Harrisburg – Governor Edward G. Rendell today announced a $5.7 million investment that will expand upon university research efforts, bring new products to the marketplace, and educate the next generation of high-tech workers.
The funds, approved by the Ben Franklin Technology Development Authority at its quarterly meeting today, will help to strengthen Pennsylvania as a leading nanotechnology state and lay the groundwork for continued progress once the economy rebounds.
“Pennsylvania has been at the cutting edge of nanotechnology for years,” Governor Rendell said. “Our high-tech sectors are a cornerstone of our growth, and these latest investments will go a long way in supporting our tech-based economy by giving our partners the resources they need to incubate innovative ideas, and get them to the marketplace.”
In 1999, Pennsylvania launched the Pennsylvania Initiative for Nanotechnology to reap the benefits that nanotechnology has to technology based economic development. The initiative is statewide and it combines the efforts of the Department of Community and Economic Development, the commonwealth's research universities, the Pennsylvania State System of Higher Education, economic development organizations, and more than 125 companies.
The Pennsylvania Initiative for Nanotechnology focuses on enhancing nanotechnology transfer and commercialization and nanotechnology workforce development skills and provides strategic direction for initiative partners seeking financial resources from the Ben Franklin Technology Development Authority.
Since its inception, the Pennsylvania Initiative for Nanotechnology has invested $103 million in nanotechnology research and commercialization partnerships and it has leveraged nearly $500 million in private investment. The projects approved today by the Ben Franklin Technology Development Authority are all initiative-supported.
The Ben Franklin Technology Development Authority is one of the nation’s largest and most-replicated state technology development programs, providing a vehicle for investment in economic, community, and university-based innovation. Its programs are a key component in DCED’s strategy and mission.
The Ben Franklin Technology Development Authority has leveraged more than $5 billion since 2003, helping to create more than 34,000 jobs.
For more information on BFTDA, the Pennsylvania Initiative for Nanotechnology, or the commonwealth’s other community and economic development programs, visit www.newPA.com or call 1-866-466-3972.
Jamie Yates, DCED; 717-783-1132
Michael Smith, Governor’s Office; 717-783-1116
Editor’s Note: Projects approved by the authority on Jan. 28 include:
• The Pittsburgh-based Pennsylvania NanoMaterials Commercialization Center received $789,000 through the BFTDA university research grant program to continue commercialization project activities. The funding will also be used to expand outreach to private investors to increase growth of nano-based start-up companies and additional new nano-based product development at existing Pennsylvania companies.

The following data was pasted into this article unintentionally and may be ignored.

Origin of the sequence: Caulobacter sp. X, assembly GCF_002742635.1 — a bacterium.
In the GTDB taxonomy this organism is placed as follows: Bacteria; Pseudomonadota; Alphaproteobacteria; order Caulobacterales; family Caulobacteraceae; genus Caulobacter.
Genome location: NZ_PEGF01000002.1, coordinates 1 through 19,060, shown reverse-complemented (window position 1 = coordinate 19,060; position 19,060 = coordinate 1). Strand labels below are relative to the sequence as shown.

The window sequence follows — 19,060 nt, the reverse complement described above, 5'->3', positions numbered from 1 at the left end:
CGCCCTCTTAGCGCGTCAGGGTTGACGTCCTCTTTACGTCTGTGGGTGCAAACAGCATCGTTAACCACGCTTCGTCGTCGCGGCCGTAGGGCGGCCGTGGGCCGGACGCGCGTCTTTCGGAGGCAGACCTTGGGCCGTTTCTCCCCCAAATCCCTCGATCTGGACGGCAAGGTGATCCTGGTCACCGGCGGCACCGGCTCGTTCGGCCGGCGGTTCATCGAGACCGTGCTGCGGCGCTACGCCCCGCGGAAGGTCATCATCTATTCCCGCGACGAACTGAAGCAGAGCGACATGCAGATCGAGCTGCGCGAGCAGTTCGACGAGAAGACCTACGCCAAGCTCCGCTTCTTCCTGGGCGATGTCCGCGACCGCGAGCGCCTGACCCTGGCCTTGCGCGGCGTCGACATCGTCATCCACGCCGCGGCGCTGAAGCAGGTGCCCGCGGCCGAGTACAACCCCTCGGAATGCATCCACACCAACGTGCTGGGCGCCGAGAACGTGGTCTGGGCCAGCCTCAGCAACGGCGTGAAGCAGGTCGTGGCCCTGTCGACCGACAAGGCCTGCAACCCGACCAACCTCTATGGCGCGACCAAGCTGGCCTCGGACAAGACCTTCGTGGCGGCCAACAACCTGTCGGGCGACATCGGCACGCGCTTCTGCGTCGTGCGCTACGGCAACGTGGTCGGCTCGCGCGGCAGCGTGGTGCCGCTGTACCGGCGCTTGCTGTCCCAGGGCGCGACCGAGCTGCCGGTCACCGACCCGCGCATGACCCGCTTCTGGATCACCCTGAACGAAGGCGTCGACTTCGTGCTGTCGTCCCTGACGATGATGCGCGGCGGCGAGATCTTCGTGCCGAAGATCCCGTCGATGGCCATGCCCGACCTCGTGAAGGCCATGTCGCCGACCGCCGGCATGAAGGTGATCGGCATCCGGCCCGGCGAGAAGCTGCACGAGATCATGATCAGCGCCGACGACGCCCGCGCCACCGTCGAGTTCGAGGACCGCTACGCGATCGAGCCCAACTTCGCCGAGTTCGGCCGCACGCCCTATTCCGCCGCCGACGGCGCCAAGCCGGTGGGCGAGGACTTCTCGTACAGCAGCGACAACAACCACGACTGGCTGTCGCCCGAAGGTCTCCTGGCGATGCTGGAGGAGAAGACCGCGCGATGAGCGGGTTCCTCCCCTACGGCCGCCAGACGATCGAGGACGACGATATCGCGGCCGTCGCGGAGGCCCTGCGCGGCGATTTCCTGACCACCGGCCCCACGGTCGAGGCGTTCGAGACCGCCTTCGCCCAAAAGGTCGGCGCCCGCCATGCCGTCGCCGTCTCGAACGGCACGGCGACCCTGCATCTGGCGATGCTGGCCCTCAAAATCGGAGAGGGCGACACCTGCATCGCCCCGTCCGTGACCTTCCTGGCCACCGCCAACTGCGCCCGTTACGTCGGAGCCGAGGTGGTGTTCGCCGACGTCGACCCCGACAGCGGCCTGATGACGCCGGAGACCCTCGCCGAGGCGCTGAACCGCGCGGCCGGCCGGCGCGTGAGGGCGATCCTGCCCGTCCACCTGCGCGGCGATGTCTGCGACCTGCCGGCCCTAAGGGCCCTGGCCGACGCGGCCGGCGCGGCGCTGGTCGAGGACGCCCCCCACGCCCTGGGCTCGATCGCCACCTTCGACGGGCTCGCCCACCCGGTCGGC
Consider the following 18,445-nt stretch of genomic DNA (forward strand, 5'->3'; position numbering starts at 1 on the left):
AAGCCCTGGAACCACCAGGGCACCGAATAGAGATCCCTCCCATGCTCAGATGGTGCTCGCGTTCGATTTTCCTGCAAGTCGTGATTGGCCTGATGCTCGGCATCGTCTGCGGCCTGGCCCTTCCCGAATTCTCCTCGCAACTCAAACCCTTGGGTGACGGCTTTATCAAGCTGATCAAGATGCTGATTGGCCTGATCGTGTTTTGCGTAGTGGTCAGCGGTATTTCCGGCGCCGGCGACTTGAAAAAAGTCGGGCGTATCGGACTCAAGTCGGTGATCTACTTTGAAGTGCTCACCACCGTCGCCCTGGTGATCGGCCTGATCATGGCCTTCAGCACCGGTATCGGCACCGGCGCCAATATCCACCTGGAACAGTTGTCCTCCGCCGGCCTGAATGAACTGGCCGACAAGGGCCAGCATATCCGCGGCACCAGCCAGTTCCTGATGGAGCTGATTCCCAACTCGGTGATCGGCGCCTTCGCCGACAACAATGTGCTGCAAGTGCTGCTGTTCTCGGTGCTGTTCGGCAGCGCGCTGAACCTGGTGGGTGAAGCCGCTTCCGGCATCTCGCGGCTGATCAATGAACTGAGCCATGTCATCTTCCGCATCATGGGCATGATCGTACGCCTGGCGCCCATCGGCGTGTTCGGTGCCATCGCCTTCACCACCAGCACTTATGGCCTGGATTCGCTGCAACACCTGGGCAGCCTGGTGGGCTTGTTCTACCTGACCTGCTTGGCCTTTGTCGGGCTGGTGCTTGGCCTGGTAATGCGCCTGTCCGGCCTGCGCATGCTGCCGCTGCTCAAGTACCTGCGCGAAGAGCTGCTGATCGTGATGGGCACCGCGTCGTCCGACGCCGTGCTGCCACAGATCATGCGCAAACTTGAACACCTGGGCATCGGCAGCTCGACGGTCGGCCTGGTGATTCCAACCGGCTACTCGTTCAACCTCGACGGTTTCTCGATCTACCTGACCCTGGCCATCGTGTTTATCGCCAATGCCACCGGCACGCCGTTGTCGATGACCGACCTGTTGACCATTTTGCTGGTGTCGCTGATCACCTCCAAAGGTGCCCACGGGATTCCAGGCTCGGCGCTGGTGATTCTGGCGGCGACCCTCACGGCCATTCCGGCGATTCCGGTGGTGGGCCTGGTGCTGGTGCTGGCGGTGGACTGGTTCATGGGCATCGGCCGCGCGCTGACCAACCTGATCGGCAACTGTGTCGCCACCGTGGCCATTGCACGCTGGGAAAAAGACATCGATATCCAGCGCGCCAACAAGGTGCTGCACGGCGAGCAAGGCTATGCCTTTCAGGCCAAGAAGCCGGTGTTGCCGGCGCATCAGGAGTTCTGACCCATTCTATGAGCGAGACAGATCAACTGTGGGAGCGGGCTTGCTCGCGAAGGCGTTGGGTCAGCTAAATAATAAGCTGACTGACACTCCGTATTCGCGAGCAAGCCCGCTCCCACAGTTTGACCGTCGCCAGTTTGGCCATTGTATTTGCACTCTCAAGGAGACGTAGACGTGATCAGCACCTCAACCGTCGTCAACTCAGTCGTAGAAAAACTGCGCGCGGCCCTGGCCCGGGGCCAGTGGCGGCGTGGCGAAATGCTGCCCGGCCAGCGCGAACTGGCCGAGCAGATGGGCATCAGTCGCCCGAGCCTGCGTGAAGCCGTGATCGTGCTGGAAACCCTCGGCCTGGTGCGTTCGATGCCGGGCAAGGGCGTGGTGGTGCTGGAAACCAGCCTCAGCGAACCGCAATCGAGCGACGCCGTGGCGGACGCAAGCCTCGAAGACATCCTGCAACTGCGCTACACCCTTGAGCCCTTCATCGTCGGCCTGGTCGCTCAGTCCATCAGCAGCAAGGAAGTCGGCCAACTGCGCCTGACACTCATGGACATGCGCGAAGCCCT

• Bethlehem-based Lehigh University received $300,000 through the BFTDA university research grant program for the Lehigh Nanophotonics Technologies program to incubate translational research and improve industrial and educational outreach programs at Lehigh University. Lehigh’s focus will be on nanophotonics for green energy, nanophotonics for biomedical diagnostics and sensing and silicon nanophotonics.
• Lehigh University also received $700,000 from the BFTDA university research grant program to support the PA Materials Research Science and Engineering Center, which will increase new technologies, expand research capabilities, commercialize innovative, high-value products, assist start-ups and KIZ companies, and provide outreach and curriculum development to ensure a flow of talented graduates for businesses that will depend upon nanotechnology.
• The Ben Franklin Technology Partners of Southeastern PA, in partnership with the University of Pennsylvania and Drexel University, received $1.5 million from the BFTDA university research grant program to support the Nanotechnology Institute (NTI). NTI will emphasize commercialization of nanotechnology research inventions, entrepreneurship, and job creation and later-stage technologies with a near-to-market window with a specific focus on nanotechnology in drug discovery, drug delivery and healthcare.
• Penn State University received $1.5 million through the BFTDA university research grant program to support the Penn State Advanced Materials and Nanotechnology Research and Commercialization Program. The funding will be used to acquire instrumentation, expand nanotechnology research user facilities, provide research seed grants, and bolster technology commercialization efforts.
• Penn State also received $1 million from the BFTDA university research grant program to support the Pennsylvania Nanofabrication Manufacturing Technology partnership (NMT). NMT works to transfer knowledge and expertise to other Pennsylvania educational institutions through the consortia-driven educational and workforce development program, and also supports commercialization through industry outreach including incumbent worker training and referring companies to technology commercialization resources. With the BFTDA funding, the NMT will improve the nanofabrication capstone semester; professional development of educators; and develop further industry outreach.
Source: Pennsylvania: $5.7 Million Investment in Nanotechnology will Build Upon Research, Commercialization Efforts